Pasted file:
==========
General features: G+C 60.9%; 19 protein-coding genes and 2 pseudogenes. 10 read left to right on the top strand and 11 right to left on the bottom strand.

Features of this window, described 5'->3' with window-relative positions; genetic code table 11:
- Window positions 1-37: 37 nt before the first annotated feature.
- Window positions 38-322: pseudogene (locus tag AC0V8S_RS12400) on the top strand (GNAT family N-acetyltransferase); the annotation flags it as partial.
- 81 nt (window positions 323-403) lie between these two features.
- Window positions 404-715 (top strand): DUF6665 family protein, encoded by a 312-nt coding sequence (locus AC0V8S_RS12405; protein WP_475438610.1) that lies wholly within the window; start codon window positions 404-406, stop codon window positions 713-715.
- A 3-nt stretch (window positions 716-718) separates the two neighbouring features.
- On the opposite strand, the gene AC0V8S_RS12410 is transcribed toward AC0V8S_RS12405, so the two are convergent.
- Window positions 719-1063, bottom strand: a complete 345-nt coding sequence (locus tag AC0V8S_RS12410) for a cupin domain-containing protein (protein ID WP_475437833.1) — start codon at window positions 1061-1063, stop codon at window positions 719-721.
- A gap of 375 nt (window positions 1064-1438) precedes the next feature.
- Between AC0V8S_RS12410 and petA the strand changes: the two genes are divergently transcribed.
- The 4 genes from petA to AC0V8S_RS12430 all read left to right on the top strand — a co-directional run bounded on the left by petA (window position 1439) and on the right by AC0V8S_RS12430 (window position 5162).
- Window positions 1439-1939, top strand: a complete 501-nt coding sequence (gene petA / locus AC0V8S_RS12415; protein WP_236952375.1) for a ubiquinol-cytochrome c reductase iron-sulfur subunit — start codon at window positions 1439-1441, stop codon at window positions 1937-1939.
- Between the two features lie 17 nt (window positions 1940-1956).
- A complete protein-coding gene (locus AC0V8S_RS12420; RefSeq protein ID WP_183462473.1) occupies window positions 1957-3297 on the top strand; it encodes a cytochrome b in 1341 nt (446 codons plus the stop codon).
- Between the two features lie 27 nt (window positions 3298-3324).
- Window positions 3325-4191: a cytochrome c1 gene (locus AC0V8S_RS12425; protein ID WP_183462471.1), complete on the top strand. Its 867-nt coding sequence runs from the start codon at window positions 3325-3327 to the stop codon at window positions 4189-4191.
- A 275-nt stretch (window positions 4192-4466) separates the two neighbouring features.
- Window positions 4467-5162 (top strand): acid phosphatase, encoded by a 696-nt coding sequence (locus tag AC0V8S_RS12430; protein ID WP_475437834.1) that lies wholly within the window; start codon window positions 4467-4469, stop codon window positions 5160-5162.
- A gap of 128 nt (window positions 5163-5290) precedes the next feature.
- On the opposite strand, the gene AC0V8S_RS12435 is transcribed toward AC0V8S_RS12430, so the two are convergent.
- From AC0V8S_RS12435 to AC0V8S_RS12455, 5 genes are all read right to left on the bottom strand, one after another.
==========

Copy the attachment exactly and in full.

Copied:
General features: G+C 60.9%; 19 protein-coding genes and 2 pseudogenes. 10 read left to right on the top strand and 11 right to left on the bottom strand.

Features of this window, described 5'->3' with window-relative positions; genetic code table 11:
- Window positions 1-37: 37 nt before the first annotated feature.
- Window positions 38-322: pseudogene (locus tag AC0V8S_RS12400) on the top strand (GNAT family N-acetyltransferase); the annotation flags it as partial.
- 81 nt (window positions 323-403) lie between these two features.
- Window positions 404-715 (top strand): DUF6665 family protein, encoded by a 312-nt coding sequence (locus AC0V8S_RS12405; protein WP_475438610.1) that lies wholly within the window; start codon window positions 404-406, stop codon window positions 713-715.
- A 3-nt stretch (window positions 716-718) separates the two neighbouring features.
- On the opposite strand, the gene AC0V8S_RS12410 is transcribed toward AC0V8S_RS12405, so the two are convergent.
- Window positions 719-1063, bottom strand: a complete 345-nt coding sequence (locus tag AC0V8S_RS12410) for a cupin domain-containing protein (protein ID WP_475437833.1) — start codon at window positions 1061-1063, stop codon at window positions 719-721.
- A gap of 375 nt (window positions 1064-1438) precedes the next feature.
- Between AC0V8S_RS12410 and petA the strand changes: the two genes are divergently transcribed.
- The 4 genes from petA to AC0V8S_RS12430 all read left to right on the top strand — a co-directional run bounded on the left by petA (window position 1439) and on the right by AC0V8S_RS12430 (window position 5162).
- Window positions 1439-1939, top strand: a complete 501-nt coding sequence (gene petA / locus AC0V8S_RS12415; protein WP_236952375.1) for a ubiquinol-cytochrome c reductase iron-sulfur subunit — start codon at window positions 1439-1441, stop codon at window positions 1937-1939.
- Between the two features lie 17 nt (window positions 1940-1956).
- A complete protein-coding gene (locus AC0V8S_RS12420; RefSeq protein ID WP_183462473.1) occupies window positions 1957-3297 on the top strand; it encodes a cytochrome b in 1341 nt (446 codons plus the stop codon).
- Between the two features lie 27 nt (window positions 3298-3324).
- Window positions 3325-4191: a cytochrome c1 gene (locus AC0V8S_RS12425; protein ID WP_183462471.1), complete on the top strand. Its 867-nt coding sequence runs from the start codon at window positions 3325-3327 to the stop codon at window positions 4189-4191.
- A 275-nt stretch (window positions 4192-4466) separates the two neighbouring features.
- Window positions 4467-5162 (top strand): acid phosphatase, encoded by a 696-nt coding sequence (locus tag AC0V8S_RS12430; protein ID WP_475437834.1) that lies wholly within the window; start codon window positions 4467-4469, stop codon window positions 5160-5162.
- A gap of 128 nt (window positions 5163-5290) precedes the next feature.
- On the opposite strand, the gene AC0V8S_RS12435 is transcribed toward AC0V8S_RS12430, so the two are convergent.
- From AC0V8S_RS12435 to AC0V8S_RS12455, 5 genes are all read right to left on the bottom strand, one after another.